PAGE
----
Guest Columns New Publishing Tech
5 mins read

How technology can help publishers eliminate the threat of news deserts

Since 2005, the U.S. has lost more than one-fourth of its newspapers and is on track to lose a third by 2025. News deserts pose a threat to local communities and democracy at large, particularly in an age of fake news, but tech can play a key role in reversing the trend. PressReader’s CEO, Ruairí Doyle explains more…

As a cornerstone of democracy, local news plays a crucial role in keeping community members informed about their local government, elections and other social events. However, it’s no exaggeration to say that the newspaper industry is in a crisis. So many papers have shut down in the past couple of decades that it has created what have been dubbed “news deserts” — communities lacking in media outlets that cover local news.

The Center for Innovation and Sustainability in Local Media (CISLM) at the University of North Carolina’s Hussman School of Journalism and Media defines a news desert as “a community, either rural or urban, with limited access to the sort of credible and comprehensive news and information that feeds democracy at the grassroots level.” Unfortunately, the collapse of local journalism creates a vacuum which peddlers of disinformation are all too happy to fill.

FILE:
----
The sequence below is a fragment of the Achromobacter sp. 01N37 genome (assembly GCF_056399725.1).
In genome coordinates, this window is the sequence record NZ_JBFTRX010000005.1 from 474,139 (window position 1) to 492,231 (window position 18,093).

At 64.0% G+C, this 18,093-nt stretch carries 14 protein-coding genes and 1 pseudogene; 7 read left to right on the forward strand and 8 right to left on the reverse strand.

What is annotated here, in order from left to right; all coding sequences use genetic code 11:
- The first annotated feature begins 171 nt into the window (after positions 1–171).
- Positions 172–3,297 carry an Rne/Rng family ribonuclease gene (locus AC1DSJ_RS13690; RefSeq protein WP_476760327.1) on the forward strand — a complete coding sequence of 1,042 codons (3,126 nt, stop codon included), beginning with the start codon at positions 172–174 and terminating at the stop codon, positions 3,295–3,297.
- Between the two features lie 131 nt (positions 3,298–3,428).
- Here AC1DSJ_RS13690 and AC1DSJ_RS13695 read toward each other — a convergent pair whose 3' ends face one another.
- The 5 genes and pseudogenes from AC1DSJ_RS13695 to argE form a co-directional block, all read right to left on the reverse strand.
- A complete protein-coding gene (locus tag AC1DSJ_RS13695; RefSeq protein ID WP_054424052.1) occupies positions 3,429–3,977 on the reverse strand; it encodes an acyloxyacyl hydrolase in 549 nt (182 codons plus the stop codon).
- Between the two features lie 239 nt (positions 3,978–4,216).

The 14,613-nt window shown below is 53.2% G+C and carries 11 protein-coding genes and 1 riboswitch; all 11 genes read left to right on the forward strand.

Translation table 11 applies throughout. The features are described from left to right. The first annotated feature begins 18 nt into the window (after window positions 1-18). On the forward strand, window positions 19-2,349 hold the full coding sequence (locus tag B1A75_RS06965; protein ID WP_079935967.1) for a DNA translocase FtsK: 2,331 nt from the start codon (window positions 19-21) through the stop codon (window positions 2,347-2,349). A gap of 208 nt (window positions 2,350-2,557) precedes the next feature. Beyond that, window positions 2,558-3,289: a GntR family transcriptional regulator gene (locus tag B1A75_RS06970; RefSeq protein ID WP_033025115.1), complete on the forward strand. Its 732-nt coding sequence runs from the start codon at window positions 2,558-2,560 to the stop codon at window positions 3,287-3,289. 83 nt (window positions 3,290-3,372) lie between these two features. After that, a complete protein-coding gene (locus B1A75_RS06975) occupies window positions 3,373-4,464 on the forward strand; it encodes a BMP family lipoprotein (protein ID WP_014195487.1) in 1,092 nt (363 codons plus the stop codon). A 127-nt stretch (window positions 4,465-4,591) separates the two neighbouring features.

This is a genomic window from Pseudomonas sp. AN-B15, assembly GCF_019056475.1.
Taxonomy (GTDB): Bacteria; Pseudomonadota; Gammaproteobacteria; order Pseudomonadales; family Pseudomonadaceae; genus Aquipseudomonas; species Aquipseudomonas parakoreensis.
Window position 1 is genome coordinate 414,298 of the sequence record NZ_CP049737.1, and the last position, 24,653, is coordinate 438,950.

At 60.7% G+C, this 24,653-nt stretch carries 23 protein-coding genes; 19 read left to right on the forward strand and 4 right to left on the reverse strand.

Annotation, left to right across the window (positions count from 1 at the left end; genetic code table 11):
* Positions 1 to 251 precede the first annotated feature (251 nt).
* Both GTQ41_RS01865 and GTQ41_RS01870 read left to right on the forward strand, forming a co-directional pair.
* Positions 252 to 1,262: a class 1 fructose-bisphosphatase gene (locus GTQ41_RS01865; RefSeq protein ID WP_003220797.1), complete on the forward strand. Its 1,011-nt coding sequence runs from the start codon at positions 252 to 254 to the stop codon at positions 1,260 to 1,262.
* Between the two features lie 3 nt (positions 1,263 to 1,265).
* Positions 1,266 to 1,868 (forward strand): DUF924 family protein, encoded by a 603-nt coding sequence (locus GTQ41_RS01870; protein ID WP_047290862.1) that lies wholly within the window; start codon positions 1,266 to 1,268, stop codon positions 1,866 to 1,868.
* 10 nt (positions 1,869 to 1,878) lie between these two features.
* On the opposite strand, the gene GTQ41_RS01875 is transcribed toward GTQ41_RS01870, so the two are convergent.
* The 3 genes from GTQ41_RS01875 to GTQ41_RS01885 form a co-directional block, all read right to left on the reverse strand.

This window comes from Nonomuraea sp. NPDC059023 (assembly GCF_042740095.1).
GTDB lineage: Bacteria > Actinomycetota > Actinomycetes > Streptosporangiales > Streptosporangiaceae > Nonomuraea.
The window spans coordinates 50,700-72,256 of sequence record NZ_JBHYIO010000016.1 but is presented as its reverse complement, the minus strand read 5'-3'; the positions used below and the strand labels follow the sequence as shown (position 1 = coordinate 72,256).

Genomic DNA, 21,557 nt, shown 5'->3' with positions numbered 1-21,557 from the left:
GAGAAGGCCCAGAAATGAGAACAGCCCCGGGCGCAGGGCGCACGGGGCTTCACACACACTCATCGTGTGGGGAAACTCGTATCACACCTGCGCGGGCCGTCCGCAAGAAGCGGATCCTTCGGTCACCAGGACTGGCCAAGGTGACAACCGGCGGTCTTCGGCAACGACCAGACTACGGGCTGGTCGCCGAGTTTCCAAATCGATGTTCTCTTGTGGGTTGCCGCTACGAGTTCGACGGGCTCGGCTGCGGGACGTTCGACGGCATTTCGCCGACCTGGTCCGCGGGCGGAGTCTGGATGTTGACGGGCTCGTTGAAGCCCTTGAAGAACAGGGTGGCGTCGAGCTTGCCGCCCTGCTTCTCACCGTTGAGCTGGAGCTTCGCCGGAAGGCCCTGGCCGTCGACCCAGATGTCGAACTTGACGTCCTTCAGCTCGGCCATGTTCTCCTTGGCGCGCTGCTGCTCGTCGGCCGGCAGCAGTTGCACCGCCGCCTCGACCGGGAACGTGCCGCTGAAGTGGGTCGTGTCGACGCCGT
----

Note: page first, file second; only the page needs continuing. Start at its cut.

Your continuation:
A widespread worry

How bad is the issue of new deserts? A recent report from Northwestern University’s Medill School of Journalism, Media, Integrated Marketing Communication notes that the U.S. lost more than 360 newspapers between the waning pre-pandemic months of late 2019 and the end of May 2022. More than a fifth of US citizens now live in news deserts or in communities at risk of becoming news deserts.

This is bad news for democracy. Recently, PressReader surveyed professionals working in English-language news and publishing around the globe, in order to get a sense of their views on the current state and future direction of the industry — with a particular focus on news deserts. Among other learnings, we found 86% of respondents agreed that local news access is vital to democracy, and that more than 45% believe access to local news has actually decreased in the past decade.

We commissioned this survey because we wanted to understand the industry’s perception of this problem and drive additional awareness around the issue. We also hoped to uncover possible solutions and ultimately understand the role that PressReader and other technology providers can play in shaping those solutions.